Where is the Romance Novel about Hillary Rodham Clinton?

By Poison Ivy,

Don’t you think it’s kind of odd that no one has written a romance that tries to capture any of the amazing moments in Hillary Rodham’s life?

(To enable her political career, Hillary has had to use Clinton instead. Unlike, say, in Belgium, only 10% of American women keep their maiden names upon marriage, which of course means that there’s a good chance that at least 40% of American women are sorry they didn’t, since 50% of us end up in divorce court wanting to forget everything about That B*stard Who Ruined My Life. But what’s in a name? Power is the game.)

The closest we’ve come to anything like a fictionalized AND sympathetic take on Hillary’s life is the treatment of the much-cheated-on First Lady in the television show, Scandal. Mellie’s drunken plea for her husband to at least be her friend is a cry from the heart if ever you’ve heard one.

Oh, sure, there have been many political books about Bill and Hillary, just one of which earned this recommendation from John Podhoretz of The New York Post: “This is one of the most sordid volumes I’ve ever waded through. Thirty pages into it, I wanted to take a shower. Sixty pages into it, I wanted to be decontaminated.” You get the idea. Many other politically slanted books dip into the same nasty sewers.

Primary Colors may be the best-known roman à clef about the Clintons because first it was published anonymously, causing lots of speculation, and then it was a successful movie with big-name stars John Travolta and Emma Thompson. It, too, was a cynical look at self-centered and ruthless personalities involved in a presidential race. And the character who supposedly was Hillary appears full-blown as a woman of steel and no heart.

Today you can probably find any number of batsh*t crazy people claiming that Hillary personally murdered the embassy guys in Benghazi, as if the Secretary of State is personally responsible for locking the doors, putting the chain on, and setting the alarm at every building the U.S. government has around the world. It all makes for interesting political fodder, but where is the romance about Hillary? She’s had an amazing life so far, from being a star student, to being a political wife, to forging her own senatorial career based on all she’d learned so far, to being an effective secretary of state because of course she’d already met every ruler in the world and talked to each one tactfully. Today we expect our presidents to solve an entire panoply of economic and social crises, and who’s to say that a tireless, long-time politically savvy individual with connections to literally thousands of political and socioeconomic activists can do such an immense job well enough, especially in the face of extreme hatred (some of it sexist) from opponents, to be considered a success? I don’t know the answer, but I do know that, strictly from a romance reader’s point of view, people have long missed understanding Hillary, because they do not take into account the fact that despite all her long-term political activism, she is a woman with a woman’s heart.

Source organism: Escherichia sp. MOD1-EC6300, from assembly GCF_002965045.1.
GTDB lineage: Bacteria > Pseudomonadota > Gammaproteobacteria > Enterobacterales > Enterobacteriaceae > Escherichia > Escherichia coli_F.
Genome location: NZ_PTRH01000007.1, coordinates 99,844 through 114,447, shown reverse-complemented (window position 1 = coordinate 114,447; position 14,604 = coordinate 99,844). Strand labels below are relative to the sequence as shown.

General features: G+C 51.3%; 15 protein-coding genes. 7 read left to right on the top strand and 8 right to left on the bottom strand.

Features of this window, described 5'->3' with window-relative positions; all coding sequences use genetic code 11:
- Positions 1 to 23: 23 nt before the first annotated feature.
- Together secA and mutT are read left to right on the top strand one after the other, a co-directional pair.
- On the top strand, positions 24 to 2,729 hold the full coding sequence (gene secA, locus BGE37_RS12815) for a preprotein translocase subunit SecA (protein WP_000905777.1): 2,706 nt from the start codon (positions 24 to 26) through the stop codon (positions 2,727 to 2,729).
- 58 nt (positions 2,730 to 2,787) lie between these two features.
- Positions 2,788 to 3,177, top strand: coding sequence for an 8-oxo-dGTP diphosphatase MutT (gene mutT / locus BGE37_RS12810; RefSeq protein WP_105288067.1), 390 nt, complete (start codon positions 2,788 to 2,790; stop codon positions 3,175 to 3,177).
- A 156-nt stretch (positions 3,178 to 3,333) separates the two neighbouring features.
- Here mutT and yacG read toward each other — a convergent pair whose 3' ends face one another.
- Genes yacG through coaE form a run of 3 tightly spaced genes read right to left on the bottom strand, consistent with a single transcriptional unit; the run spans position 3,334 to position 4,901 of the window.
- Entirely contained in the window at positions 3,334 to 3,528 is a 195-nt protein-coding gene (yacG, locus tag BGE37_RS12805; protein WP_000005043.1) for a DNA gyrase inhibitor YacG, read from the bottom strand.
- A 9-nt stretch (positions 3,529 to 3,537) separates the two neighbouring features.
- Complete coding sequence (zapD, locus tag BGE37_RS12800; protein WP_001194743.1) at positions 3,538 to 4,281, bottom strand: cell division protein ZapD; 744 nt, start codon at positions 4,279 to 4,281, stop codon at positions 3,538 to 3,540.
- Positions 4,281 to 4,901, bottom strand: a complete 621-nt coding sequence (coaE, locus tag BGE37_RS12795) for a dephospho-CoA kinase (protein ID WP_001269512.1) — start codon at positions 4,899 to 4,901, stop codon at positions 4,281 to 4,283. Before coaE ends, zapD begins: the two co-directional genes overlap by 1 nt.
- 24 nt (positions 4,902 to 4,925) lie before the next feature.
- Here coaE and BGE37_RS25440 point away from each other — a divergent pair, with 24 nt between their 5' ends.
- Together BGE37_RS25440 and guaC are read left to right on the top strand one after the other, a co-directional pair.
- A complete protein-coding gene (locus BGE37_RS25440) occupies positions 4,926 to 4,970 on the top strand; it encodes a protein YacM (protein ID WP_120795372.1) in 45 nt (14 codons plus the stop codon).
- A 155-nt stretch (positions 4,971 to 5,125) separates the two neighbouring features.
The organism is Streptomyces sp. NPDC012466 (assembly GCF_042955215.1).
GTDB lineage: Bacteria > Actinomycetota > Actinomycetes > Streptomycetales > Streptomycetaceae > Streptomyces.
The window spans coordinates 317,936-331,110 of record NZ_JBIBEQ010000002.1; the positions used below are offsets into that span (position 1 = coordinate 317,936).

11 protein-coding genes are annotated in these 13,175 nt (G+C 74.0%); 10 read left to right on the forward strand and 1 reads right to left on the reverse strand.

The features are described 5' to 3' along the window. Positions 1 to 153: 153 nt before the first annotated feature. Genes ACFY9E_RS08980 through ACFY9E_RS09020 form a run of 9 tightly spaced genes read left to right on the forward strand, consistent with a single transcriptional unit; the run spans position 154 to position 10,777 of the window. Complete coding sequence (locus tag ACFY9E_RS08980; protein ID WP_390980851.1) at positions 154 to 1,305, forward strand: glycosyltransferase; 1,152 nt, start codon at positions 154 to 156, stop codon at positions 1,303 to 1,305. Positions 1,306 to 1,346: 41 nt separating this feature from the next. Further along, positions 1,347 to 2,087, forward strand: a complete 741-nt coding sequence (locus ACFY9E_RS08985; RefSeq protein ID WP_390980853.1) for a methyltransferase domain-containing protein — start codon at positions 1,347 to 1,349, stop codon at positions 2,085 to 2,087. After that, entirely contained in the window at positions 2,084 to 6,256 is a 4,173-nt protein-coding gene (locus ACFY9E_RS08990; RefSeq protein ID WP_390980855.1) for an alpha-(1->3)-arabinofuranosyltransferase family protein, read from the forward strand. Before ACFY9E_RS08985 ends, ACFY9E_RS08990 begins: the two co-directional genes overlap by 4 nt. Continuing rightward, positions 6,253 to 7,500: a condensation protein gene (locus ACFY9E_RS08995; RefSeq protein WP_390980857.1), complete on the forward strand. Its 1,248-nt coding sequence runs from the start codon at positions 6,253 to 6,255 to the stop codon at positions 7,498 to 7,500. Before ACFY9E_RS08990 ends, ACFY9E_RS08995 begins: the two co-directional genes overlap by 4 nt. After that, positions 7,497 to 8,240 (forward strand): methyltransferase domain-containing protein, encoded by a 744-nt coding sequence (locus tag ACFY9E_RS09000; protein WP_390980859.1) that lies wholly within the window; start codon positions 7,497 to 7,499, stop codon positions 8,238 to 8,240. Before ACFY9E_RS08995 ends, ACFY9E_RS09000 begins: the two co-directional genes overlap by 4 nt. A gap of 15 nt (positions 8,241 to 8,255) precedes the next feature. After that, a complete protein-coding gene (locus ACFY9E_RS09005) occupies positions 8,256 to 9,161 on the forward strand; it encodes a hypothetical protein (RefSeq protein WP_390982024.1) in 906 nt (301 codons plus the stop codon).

We expect our entertainment celebrities to have hearts. We even collude with them to make their “storybook” weddings–usually after a kid or two–into media events. We do this knowing that these celebrities are not only fame-wh*res, but in it for the money. They sell their stories to the tabloids or to People magazine, they sell their CDs, their T-shirts, and all kinds of memorabilia at their public events, they license clothing, perfumes, and electronics with their names on them, and they profit in dollars and cents in many other ways from the attention the public gives them. Yet we still go, “Aww” when they sell photos of their babies to the media. And we still expect them to be Madly In Love with their partners or to Find Love Again after a split.

Why don’t we think Hillary has a heart? She has lived an extremely romantic life, frankly a rather conventional one. If one wanted to write a Happily Ever After story, there are many upbeat moments where the story could end:

  1. After she goes to college and marries Bill. Wow, handsome, smart, ambitious guy. Life is wonderful!
  2. After they successfully win him the governorship of Arkansas. They’re on their way, and they have a baby girl!
  3. After they successfully win him the presidency. Despite everything, they’re about to live in the White House. What could be cooler?
  4. After he weathers the storm of the impeachment trial. They’ve endured the worst, and their marriage is stronger than ever.
  5. After she wins the Senate seat for New York. It’s finally her turn.
  6. After she is named Secretary of State. She’s on her way and he’s in her corner.
  7. After she resigns, contemplates running for president, and learns she’s about to become a grandmother. What a wonderful life she has, and it’s not over yet!

A romance novel is fiction, and romantic fiction always shapes a story to start when things are about to get better (after sometimes getting worse), and end when everything is looking up. Hillary’s life story of education, marriage, having a baby, weathering threats to the marriage, finding a second career when the nest is empty, and then basking in the happiness of succeeding and seeing the next generation about to be born is the story of almost every woman. Romance novels are about this very kind of woman: every woman.

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